Washington launches appeal of USPTO decision

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In June, the U.S. Patent and Trademark Office determined, via its Trademark Trial and Appeal Board, that the trademarks held by the Washington NFL franchise should be cancelled.  On Thursday, the team filed its appeal.

Technically a new action filed in federal court, the team hopes for the same outcome that a federal judge reached when considering the same decision made by the USPTO in 1999.

“The Washington Redskins look forward to all of the issues in the case being heard in federal court under the Federal Rules of Evidence.  The team is optimistic that the court will correctly and carefully evaluate the proofs, listen to the arguments, and confirm the validity of the Washington Redskins’ federal trademark registrations, just as another federal court has already found in a virtually identical case,” attorney Bob Raskopf said.

The lawyers representing the citizens who filed the attack on the team’s name are equally confident.

“We have been thinking about this stage of the case. We are prepared. And we are prepared with some surprises,” attorney Jesse Witten told USA Today.

The Change the Mascot campaign issued a statement that focuses not on the legalities but on the right-or-wrong question of whether the name should remain in place.

“The National Football League claims it has a no-tolerance policy when it comes to racism, but by continuing to fight a court battle defending its promotion of a dictionary-defined racial slur, the league makes clear it is a proud purveyor of bigotry against Native Americans,” the group said.  “If the league genuinely cared about equality, civility and mutual respect, then it would stand on the right side of history with Native American organizations, civil rights groups, religious leaders, sports icons, and Members of Congress from both parties who have called for Washington’s team to change its name.  It would not continue deploying its army of lawyers to clog the courts with increasingly desperate defenses of a racial epithet.  The real question this latest appeal raises is simple:  Why are the NFL and the Washington team so pathologically committed to continuing to slur Native Americans?”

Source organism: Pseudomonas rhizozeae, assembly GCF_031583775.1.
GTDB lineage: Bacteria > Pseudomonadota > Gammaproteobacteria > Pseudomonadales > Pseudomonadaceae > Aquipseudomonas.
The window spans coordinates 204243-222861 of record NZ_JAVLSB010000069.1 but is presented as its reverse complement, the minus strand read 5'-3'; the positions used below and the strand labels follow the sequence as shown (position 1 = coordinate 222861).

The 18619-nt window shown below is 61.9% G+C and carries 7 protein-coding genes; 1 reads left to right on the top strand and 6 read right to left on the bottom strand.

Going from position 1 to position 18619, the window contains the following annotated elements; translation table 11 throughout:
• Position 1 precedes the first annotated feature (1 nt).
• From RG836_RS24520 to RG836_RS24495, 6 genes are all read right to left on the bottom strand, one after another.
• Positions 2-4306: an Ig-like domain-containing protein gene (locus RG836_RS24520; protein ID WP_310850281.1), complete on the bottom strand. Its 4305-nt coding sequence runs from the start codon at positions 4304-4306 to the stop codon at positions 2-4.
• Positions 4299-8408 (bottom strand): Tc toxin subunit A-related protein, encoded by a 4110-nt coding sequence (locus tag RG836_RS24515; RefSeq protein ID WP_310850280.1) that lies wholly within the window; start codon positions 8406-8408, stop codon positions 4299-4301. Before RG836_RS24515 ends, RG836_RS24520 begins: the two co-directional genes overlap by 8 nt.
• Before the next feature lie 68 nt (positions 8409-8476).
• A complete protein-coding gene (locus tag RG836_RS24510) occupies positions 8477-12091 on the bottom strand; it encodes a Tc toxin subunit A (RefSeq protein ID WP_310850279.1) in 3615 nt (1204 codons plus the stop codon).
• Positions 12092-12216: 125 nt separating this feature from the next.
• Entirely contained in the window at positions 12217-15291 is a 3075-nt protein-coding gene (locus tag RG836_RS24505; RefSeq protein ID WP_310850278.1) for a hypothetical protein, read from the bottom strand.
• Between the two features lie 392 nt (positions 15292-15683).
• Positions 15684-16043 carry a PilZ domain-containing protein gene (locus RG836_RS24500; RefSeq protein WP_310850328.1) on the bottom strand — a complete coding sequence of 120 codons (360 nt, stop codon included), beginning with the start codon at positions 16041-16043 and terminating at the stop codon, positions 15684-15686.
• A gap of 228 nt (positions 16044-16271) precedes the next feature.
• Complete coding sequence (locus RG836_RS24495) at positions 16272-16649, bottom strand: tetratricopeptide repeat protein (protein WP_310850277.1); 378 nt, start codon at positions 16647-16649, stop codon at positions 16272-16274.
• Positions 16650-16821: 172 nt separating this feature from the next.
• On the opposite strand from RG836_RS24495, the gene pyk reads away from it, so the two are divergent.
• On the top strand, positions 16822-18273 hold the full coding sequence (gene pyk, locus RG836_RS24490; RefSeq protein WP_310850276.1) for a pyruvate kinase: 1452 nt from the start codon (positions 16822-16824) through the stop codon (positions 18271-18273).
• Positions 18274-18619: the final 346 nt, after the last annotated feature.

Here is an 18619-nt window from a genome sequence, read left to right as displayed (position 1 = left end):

The answer possibly comes from, of all places, TMZ.  Based on the court documents obtained by TMZ (and cited nowhere else, as best we can tell), the league and the team believe that “Redskin” and “redskin” are two entirely different terms.

“Even if the term ‘redskin,’ used in singular, lower case form, refers to an ethnic group, the term is not disparaging when employed as a proper noun, as a team name, in the context of professional football,” the team argues in its official filing, according to TMZ.

While that language-based distinction may explain the zealous efforts to defend the ongoing use of the term, that same reasoning would apply to any offensive term that has its first letter capitalized, transforming it from a slur to a proper noun.

37 responses to “Washington launches appeal of USPTO decision

  1. Thank God! Good luck Redskins.

    Here’s the thing, I don’t necessarily agree with all of these teams being named after this group of people, and especially not that it is in a derogatory way of any nature.

    With that said, I don’t see how ANY of these teams can roll over and give in. These teams, Franchises have history. History that you and I grew up with. That history should not be jeopardized because something that wasn’t an issue years ago is now finally scratching it’s way to the surface because this nation has become so PC that they think it suits them now to do so.

    If the Redskins get the axe(truly no pun intended), then who’s to say that the Blackhawks, Indians, Chiefs, etc all lose their naming rights as well? Something has to be done to stop all this madness.

    Soapbox, stepped down from